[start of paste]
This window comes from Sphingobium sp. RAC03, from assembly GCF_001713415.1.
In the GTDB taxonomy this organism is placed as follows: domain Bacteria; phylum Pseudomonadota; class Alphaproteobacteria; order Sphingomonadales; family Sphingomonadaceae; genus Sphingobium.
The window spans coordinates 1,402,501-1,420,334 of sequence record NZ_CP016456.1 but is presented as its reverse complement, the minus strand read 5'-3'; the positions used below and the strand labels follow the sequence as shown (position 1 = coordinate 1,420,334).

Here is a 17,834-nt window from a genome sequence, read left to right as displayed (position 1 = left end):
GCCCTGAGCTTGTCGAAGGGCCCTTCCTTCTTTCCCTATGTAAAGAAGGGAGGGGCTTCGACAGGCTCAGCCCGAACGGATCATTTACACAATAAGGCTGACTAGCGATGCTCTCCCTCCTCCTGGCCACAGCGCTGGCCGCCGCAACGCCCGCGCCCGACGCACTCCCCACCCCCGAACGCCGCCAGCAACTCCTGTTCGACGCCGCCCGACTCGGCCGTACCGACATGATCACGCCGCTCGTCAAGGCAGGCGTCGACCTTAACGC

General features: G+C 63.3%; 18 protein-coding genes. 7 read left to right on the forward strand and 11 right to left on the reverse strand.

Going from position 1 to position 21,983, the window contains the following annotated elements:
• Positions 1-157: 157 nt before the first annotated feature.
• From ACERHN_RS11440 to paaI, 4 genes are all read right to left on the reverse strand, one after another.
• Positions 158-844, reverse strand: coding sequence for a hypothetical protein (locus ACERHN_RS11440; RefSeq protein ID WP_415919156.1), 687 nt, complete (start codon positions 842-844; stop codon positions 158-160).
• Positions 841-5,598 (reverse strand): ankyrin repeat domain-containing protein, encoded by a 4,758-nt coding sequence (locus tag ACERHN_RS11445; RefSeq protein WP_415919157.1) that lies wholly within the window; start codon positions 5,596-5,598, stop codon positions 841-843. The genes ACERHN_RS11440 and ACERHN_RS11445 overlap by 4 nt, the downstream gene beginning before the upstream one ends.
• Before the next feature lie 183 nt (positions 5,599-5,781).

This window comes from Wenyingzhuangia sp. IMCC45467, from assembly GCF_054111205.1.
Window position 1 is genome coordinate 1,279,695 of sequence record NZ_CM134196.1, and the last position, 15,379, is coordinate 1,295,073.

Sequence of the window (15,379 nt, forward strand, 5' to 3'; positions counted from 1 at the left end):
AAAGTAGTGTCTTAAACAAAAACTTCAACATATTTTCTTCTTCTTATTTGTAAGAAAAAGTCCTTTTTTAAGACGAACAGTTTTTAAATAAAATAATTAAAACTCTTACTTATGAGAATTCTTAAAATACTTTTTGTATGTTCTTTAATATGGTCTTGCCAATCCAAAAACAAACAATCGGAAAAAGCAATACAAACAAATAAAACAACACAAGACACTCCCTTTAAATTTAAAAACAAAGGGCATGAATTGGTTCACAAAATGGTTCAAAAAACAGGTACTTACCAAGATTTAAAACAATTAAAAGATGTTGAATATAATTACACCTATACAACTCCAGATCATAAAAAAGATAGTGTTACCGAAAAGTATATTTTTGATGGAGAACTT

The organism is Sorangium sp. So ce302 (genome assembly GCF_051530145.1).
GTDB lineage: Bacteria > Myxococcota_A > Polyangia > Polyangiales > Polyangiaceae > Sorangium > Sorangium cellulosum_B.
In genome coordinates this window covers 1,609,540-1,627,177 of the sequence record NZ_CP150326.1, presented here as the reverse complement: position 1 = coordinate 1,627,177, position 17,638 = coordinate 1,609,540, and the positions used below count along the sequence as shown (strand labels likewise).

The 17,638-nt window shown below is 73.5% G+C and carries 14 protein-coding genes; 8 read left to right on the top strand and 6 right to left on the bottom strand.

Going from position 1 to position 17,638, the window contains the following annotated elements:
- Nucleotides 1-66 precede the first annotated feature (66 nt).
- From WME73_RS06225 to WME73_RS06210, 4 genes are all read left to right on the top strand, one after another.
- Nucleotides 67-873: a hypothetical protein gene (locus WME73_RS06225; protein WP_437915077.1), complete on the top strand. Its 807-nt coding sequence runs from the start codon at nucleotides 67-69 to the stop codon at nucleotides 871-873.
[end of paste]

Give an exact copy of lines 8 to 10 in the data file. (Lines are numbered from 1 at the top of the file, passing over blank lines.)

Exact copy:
• Positions 1-157: 157 nt before the first annotated feature.
• From ACERHN_RS11440 to paaI, 4 genes are all read right to left on the reverse strand, one after another.
• Positions 158-844, reverse strand: coding sequence for a hypothetical protein (locus ACERHN_RS11440; RefSeq protein ID WP_415919156.1), 687 nt, complete (start codon positions 842-844; stop codon positions 158-160).